Dispatches from the Potomac#34 | Never Straightforward: The American Presidential Race & Voting

This is a translation of an article originally written in August 2020 for publication in the October 2020 edition of the Marubeni Group Magazine, M-SPIRIT.

Washington D.C. Office General Manager, Marubeni America Corporation    Yoichi Mineo

A Complicated System

The U.S. presidential election is a race to the Oval Office between, in most cases, one candidate from the Democratic Party and one candidate from the Republican Party. Although we may feel as though the process really is that simple and straightforward, the truth is anything but. The first thing we have to remember is that the U.S. presidential race is an indirect election that utilizes what is called the “Electoral College”. This means that when voters cast their ballots, they are not directly voting for a candidate, but instead for “electors” who have pledged their vote for one candidate in advance. Another complication is that individual states retain most of the control over election processes and voting methods, while the federal government’s involvement is rather limited. Of the 50 states that make up the United States, 48 of them employ a “winner-take-all” method. In other words, the candidate who wins an absolute majority of a state’s allocated electorate votes will then win the votes of all electors for that state. The two exceptions to this rule are Maine and Nebraska, where candidates win the votes of electors allocated to each voting district. In the entire country, there are 538 electors; the candidate who wins a majority of 270 electoral votes is then elected president. If it so happens that no candidate wins an absolute majority, then a contingent election takes place in which the president is elected by a vote in the United States House of Representatives, and the vice president is elected by a vote in the United States Senate.

Just as election protocols are different from state to state, so are voting procedures. In 5 states – Colorado, Hawaii, Washington, and Oregon – mail-in ballots are accepted as the default method of voting. In 22 states, including California and Florida, mail-in ballots are available upon request. In every other state, mail-in ballots are not accepted without a valid reason, for example if you will be unable to vote in person on election day. And while there are provisions for digitally submitted ballots, for example by email, fax or some other online method, these are limited to ex-pats living abroad or individuals stationed abroad related to military activities (especially those deployed to dangerous areas).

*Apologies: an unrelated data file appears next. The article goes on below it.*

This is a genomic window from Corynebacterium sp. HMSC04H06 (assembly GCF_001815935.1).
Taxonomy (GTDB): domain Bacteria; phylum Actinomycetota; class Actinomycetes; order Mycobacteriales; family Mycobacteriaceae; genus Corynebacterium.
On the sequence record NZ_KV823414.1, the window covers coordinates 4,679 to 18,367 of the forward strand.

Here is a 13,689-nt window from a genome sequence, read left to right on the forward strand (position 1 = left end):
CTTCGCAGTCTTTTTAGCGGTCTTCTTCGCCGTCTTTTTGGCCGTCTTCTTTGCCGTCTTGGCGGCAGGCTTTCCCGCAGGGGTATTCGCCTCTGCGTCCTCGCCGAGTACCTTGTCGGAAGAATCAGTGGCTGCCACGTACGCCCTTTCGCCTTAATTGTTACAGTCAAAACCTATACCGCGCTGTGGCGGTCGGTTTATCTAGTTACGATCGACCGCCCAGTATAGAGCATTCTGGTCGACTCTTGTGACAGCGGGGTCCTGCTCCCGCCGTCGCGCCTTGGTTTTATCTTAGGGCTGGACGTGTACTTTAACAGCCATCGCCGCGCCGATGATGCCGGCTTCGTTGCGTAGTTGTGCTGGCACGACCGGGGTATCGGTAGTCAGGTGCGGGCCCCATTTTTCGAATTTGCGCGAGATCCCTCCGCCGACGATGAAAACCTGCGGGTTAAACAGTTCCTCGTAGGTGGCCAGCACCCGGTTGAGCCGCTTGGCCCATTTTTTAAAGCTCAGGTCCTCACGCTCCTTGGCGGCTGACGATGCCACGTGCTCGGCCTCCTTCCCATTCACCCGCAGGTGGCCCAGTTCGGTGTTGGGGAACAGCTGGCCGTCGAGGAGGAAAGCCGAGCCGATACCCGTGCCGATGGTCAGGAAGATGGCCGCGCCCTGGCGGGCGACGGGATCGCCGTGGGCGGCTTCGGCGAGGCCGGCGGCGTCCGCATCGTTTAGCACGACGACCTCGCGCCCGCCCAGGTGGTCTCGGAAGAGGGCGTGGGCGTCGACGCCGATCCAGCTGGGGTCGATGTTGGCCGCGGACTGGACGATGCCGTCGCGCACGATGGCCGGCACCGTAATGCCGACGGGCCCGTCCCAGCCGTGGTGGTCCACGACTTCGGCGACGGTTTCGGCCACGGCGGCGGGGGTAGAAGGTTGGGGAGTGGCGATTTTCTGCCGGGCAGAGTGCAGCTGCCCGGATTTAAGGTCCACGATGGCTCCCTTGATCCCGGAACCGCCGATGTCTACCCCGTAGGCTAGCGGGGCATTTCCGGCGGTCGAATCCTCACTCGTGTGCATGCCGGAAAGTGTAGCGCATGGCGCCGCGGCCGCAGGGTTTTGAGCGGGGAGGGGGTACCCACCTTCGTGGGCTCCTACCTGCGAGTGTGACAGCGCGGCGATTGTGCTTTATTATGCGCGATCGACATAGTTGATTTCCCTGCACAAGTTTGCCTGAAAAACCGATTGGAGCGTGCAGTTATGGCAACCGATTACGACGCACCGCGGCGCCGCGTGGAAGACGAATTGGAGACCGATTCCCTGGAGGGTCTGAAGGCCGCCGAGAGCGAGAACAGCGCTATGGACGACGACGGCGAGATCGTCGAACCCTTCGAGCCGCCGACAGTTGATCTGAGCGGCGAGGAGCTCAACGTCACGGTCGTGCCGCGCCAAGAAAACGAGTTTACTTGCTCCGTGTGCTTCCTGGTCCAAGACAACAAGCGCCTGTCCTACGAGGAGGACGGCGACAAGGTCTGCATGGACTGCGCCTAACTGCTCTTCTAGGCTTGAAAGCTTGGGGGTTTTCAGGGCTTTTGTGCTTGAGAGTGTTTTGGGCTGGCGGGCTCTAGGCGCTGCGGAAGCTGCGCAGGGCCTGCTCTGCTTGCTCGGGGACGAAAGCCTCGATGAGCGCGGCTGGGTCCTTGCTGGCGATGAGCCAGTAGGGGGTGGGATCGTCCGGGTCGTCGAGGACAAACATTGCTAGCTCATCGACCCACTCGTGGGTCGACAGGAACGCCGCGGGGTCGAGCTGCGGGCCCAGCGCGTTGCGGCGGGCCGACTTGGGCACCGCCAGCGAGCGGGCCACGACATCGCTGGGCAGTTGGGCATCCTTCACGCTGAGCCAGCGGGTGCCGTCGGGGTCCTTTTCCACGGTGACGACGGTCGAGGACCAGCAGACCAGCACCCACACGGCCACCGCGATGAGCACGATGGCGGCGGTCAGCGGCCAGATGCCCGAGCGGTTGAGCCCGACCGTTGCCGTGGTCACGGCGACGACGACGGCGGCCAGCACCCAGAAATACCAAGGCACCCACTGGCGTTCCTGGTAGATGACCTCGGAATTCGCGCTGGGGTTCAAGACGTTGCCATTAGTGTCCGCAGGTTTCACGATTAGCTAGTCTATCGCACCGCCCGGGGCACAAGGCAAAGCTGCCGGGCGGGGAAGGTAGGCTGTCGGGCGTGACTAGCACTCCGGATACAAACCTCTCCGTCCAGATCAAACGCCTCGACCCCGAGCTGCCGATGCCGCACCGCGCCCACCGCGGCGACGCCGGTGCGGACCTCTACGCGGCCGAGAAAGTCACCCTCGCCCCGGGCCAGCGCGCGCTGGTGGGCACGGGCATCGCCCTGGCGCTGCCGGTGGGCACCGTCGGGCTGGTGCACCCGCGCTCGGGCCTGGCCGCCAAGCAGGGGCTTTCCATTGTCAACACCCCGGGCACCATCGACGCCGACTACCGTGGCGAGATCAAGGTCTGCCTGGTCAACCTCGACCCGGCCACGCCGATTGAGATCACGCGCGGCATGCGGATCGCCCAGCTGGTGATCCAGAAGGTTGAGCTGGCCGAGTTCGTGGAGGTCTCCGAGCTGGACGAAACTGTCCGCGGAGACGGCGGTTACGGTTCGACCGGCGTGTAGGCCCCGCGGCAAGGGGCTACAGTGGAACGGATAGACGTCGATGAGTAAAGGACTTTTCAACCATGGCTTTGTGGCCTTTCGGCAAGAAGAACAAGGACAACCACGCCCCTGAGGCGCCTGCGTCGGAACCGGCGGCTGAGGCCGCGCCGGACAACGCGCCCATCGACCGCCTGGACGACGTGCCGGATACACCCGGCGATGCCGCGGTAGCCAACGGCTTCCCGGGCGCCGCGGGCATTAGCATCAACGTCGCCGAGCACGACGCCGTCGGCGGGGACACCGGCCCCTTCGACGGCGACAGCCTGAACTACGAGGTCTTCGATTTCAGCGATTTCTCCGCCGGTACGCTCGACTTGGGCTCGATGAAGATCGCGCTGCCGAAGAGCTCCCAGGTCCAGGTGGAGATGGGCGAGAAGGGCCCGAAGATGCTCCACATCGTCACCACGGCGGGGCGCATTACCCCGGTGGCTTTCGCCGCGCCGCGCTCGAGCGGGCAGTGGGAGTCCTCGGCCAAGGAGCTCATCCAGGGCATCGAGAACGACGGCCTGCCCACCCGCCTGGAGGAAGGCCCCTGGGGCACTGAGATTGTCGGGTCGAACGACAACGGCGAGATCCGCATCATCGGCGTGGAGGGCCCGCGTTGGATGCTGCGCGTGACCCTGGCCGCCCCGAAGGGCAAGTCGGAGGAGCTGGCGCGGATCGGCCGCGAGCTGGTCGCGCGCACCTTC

The Popular Vote Alone Won’t Seal the Deal

Because the Electoral College is a “winner-take-all” system, it is possible for a presidential candidate to lose the popular vote yet still win the election. In the 2016 election, then-candidate Trump won the presidency despite earning more than 3 million fewer votes than his opponent, then-candidate Clinton; the Electoral College always takes precedence over the popular vote, and Donald Trump received 306 electoral votes compared to Hilary Clinton’s 236. There have also been cases with a smaller margin in the popular vote, but a decisive victory in the Electoral College. In the 1960 election, the popular vote margin between John F. Kennedy and Richard Nixon was a mere 120 thousand votes, but Kennedy clinched the Oval Office with 303 electoral votes to Nixon’s 219. Some more conspiratorially-minded theories claimed foul play in some states controlled by the Democratic Party, for example Illinois (in which John F. Kennedy’s friend presided as Mayor of Chicago) and Texas (the home state of Vice President Lyndon Johnson), but whether there is any truth to these claims is unclear.